Jessie L. WATSON, Appellant-Defendant, v. STATE of Indiana, Appellee-Plaintiff.
 A jury found Jessie Watson guilty of Level 1 felony child molesting, Level 4 felony child molesting, and Level 4 felony incest, when the evidence established that he had committed various acts of child molesting against his eleven-year-old-daughter, T.R. Watson appeals his convictions, claiming that the trial court erred in excluding evidence of various internet searches, thus violating his right to cross-examine a witness. Watson also alleges that the trial court improperly permitted T.R. to testify that she was telling the truth about statements that she made to a forensic interviewer and an examining nurse after the incidents. As a result, Watson contends that the State improperly vouched for T.R.'s testimony and bolstered the testimony of the nurse and interviewer.
 We affirm.
Facts & Procedural History
 Mary and Jessie Watson were married in 2001, and T.R. was born in 2005. Watson is T.R.'s biological father, but Mary not her biological mother. Watson and Mary separated in July of 2016, and T.R. continued to live with Watson in Allen County. T.R., however, still regularly visited and communicated with Mary. Sometime after Mary had moved from the residence, Watson told T.R. that some visitors would be stopping by in the evening. Watson told T.R. to undress, wrap herself in a towel, and place a white and blue sleeping mask over her eyes so she could not see the visitors.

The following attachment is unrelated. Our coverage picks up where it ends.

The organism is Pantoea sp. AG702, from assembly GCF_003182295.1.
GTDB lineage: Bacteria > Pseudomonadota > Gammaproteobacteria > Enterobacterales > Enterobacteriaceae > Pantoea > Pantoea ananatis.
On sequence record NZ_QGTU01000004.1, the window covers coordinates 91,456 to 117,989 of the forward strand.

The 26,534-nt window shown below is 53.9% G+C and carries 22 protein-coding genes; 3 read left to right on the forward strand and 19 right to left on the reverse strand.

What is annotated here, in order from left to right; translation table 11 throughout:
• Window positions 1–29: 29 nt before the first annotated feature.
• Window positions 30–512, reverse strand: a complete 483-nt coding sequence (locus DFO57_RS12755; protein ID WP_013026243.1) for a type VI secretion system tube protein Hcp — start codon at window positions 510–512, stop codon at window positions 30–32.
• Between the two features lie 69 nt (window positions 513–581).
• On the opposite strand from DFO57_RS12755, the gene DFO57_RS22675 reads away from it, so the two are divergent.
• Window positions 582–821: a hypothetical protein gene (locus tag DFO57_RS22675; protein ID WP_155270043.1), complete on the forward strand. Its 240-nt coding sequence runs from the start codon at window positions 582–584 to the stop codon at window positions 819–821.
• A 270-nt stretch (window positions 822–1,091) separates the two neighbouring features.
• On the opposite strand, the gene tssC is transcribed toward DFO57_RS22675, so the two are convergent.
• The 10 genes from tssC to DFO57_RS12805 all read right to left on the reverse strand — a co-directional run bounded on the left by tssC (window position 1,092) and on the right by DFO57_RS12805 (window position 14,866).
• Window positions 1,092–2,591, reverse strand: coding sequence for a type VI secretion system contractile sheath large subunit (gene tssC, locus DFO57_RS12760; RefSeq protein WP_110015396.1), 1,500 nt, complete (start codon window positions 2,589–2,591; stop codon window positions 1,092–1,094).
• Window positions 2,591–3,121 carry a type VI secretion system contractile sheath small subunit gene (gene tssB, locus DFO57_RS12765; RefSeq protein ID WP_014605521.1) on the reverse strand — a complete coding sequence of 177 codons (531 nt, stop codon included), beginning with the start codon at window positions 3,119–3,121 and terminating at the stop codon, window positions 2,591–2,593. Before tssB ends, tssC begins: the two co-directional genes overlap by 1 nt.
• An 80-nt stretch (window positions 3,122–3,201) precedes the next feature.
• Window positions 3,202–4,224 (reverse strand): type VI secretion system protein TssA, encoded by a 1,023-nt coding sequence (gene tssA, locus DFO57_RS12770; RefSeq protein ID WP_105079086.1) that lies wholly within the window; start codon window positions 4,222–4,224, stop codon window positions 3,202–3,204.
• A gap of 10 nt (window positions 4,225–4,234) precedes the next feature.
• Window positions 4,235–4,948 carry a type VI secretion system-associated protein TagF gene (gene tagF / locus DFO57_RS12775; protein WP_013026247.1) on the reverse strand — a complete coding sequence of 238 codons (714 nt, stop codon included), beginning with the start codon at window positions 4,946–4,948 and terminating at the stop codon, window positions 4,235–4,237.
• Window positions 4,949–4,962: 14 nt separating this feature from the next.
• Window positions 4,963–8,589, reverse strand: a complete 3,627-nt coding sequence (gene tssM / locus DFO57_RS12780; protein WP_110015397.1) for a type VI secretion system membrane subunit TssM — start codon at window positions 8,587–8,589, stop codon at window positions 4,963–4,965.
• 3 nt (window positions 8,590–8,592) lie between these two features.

Watson made T.R. wait in a back bedroom. At some point, T.R. felt hands touch her “[a]ll over,” including her “private areas” and chest. Transcript Vol. II at 129. T.R. also felt something “kind of floppy” on her face that eventually entered her mouth. T.R. tried to resist but was unsuccessful. T.R. then felt “something come out” of the object in her mouth, and she spit out the substance. Id. at 129-30.
 Shortly after this incident, Watson told T.R. to remove the mask because the visitor had left. Watson then directed T.R. to rinse her mouth and brush her teeth. Similar episodes occurred on other occasions. During the final incident, T.R. positioned the mask in such a way that she could see the “visitor.” T.R. recognized Watson and his cologne, which T.R. identified as the same smell that was present when the “visitors” had previously been at the residence.
 T.R. told Mary what had occurred and showed her the sleeping mask that Watson kept in his bedroom. Mary contacted the police and an officer stopped by the house. T.R., however, would not tell the officer what had occurred because Watson had told her not to, and T.R. was afraid that she would no longer be able to see Mary if she disobeyed Watson.
 On October 27, 2016, Watson called T.R. and told her that another visitor would be arriving later that evening. In response, T.R. called Mary and arrangements were made for T.R.'s aunt to stop by the residence and pick up T.R. T.R. packed her belongings along with Watson's sleeping mask and waited outside for her aunt. T.R.'s aunt picked up T.R. and drove to T.R.'s grandparents' home where the police were contacted. T.R. had placed the sleeping mask on a table at her grandparents' house.
 Watson appeared at the grandparents' home, saw the mask, and told them that they should have called him instead of the police. Watson then grabbed the mask and left. Thereafter, T.R. was transported to the Bill Lewis Center for Children (Lewis Center), where she spoke with Sara Drury, a forensic interviewer. T.R. admitted to Drury that Watson had sexually abused her and provided details about the incidents. T.R. was then examined by nurse Leslie Cook, where she also recounted to Cook what had occurred. T.R. told Cook that Watson was responsible for the molestations.